UK govt. Iraq abuse probe Ëœinadequateâ„¢
This file picture taken on April 7, 2003 shows Iraqis watching British soldiers advance towards central Basra in the south of Iraq.
The British government’s response to claims of torture and abuse of Iraqis by UK troops was not adequate, the High Court has ruled.
Britainâ„¢s Ministry of Defence (MoD) set up the Iraq Historic Allegations Team (IHAT) to investigate allegations leveled against British soldiers for killing, torturing and abusing hundreds of Iraqi civilians and prisoners.
However, two judges in London said the present IHAT inquiry “does not fulfill” the UK’s human rights obligations under Article 2 of the European Convention on Human Rights (ECHR).
Lawyers representing 180 Iraqi civilians had called for a full public inquiry into human rights violations perpetrated by the British military in Iraq.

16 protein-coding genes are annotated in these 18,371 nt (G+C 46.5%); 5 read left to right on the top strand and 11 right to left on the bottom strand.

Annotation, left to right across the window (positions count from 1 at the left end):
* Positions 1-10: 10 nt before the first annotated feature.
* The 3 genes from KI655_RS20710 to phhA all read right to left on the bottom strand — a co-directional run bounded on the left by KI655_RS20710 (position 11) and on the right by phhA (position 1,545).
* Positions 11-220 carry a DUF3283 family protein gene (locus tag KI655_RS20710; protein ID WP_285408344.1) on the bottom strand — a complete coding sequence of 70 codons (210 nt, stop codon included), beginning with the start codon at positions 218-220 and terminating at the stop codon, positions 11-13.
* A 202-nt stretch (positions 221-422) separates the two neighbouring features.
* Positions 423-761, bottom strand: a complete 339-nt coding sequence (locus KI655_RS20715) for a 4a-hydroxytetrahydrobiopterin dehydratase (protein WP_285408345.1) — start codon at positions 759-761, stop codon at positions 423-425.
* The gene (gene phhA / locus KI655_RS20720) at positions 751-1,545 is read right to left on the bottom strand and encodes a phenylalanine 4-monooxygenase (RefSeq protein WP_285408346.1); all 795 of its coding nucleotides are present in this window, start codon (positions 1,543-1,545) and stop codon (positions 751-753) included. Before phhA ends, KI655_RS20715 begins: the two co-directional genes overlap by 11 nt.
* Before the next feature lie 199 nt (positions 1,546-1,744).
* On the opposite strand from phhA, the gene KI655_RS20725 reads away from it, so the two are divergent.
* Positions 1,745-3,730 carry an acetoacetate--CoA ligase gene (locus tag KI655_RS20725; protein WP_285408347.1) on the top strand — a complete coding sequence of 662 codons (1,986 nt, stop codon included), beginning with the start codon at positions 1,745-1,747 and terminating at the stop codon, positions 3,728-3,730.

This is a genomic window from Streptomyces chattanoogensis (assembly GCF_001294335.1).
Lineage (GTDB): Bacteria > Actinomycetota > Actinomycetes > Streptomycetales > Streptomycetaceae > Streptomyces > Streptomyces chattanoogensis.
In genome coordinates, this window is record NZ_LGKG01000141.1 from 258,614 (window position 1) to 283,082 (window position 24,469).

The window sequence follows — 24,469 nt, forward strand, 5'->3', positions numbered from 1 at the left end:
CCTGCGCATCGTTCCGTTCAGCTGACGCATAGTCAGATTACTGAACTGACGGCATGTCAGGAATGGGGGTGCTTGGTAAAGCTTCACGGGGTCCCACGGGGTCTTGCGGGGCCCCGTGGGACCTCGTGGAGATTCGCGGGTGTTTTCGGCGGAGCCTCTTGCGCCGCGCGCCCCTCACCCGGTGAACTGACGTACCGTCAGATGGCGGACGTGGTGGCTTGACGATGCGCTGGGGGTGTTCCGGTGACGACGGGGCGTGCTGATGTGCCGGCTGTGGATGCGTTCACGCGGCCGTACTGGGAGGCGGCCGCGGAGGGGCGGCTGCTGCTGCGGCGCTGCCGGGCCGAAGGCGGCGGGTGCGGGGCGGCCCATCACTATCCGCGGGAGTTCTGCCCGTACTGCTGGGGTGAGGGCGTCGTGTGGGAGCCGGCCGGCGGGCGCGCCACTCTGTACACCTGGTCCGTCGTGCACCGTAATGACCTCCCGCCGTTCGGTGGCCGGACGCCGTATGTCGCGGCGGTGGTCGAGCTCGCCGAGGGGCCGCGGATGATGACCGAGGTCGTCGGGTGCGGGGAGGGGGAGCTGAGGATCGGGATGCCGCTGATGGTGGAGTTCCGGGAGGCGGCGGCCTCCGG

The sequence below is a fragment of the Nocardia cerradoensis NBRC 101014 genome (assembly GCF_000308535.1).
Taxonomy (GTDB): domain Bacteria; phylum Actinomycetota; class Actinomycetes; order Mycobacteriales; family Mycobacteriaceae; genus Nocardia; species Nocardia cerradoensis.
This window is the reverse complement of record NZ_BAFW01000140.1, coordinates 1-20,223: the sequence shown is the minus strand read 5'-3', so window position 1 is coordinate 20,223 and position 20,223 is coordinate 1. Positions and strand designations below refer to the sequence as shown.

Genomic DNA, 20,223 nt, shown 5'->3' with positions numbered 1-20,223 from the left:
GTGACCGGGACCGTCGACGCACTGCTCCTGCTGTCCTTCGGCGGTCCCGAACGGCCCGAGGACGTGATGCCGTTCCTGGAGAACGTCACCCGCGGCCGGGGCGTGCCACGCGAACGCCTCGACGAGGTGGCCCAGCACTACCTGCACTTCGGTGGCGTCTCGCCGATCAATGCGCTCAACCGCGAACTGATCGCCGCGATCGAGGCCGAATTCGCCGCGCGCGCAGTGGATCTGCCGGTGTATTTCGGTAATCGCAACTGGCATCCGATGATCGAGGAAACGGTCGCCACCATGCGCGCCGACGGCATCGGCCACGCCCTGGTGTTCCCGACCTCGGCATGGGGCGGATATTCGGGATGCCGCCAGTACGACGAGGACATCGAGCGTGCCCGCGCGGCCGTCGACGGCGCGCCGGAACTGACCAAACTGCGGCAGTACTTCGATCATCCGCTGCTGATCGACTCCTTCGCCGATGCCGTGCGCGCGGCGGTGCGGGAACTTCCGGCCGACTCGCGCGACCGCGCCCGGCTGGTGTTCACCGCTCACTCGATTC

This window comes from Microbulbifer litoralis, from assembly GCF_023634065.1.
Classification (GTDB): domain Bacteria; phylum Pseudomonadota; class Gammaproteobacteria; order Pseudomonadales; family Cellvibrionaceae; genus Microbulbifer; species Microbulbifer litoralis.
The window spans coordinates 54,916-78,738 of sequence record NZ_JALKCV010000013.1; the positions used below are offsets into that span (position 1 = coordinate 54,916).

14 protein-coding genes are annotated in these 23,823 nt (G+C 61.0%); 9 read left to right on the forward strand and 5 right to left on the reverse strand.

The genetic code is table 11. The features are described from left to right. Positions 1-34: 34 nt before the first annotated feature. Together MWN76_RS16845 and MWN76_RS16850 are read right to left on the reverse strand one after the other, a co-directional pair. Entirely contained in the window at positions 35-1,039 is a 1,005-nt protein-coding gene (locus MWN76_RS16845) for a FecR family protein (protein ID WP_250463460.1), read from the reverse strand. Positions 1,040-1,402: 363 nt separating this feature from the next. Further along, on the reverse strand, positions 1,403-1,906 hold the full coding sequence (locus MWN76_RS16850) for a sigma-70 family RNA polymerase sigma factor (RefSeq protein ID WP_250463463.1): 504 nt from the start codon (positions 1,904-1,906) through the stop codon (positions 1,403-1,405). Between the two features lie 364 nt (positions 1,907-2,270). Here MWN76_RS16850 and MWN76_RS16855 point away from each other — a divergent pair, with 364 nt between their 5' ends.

The court stopped short of ordering such an inquiry on the grounds that IHAT is not independent enough, but said coroner-style hearings should investigate the issue further.
“The court has expressed its very serious concerns about allegations in these cases of the most serious kind involving murder, manslaughter, the willful infliction of serious bodily injury, sexual indignities and cruel, inhuman and degrading treatment,” said Phil Shiner of Public Interest Lawyers (PIL), which represents the Iraqis.
The MoD has already paid a total of £14 million to 205 claimants and a further £1.1 million to 22 more people. The department is also negotiating over more payments to more cases.
US-led forces attacked Iraq in 2003 and toppled Saddam Hussein on the pretext of possessing weapons of mass destruction. However, no WMD was ever discovered in Iraq.
Britain was the second largest contributor of troops to the Iraq war. At least 179 British troops were killed during the US-led invasion of the country.
This article originally appeared on: Press TV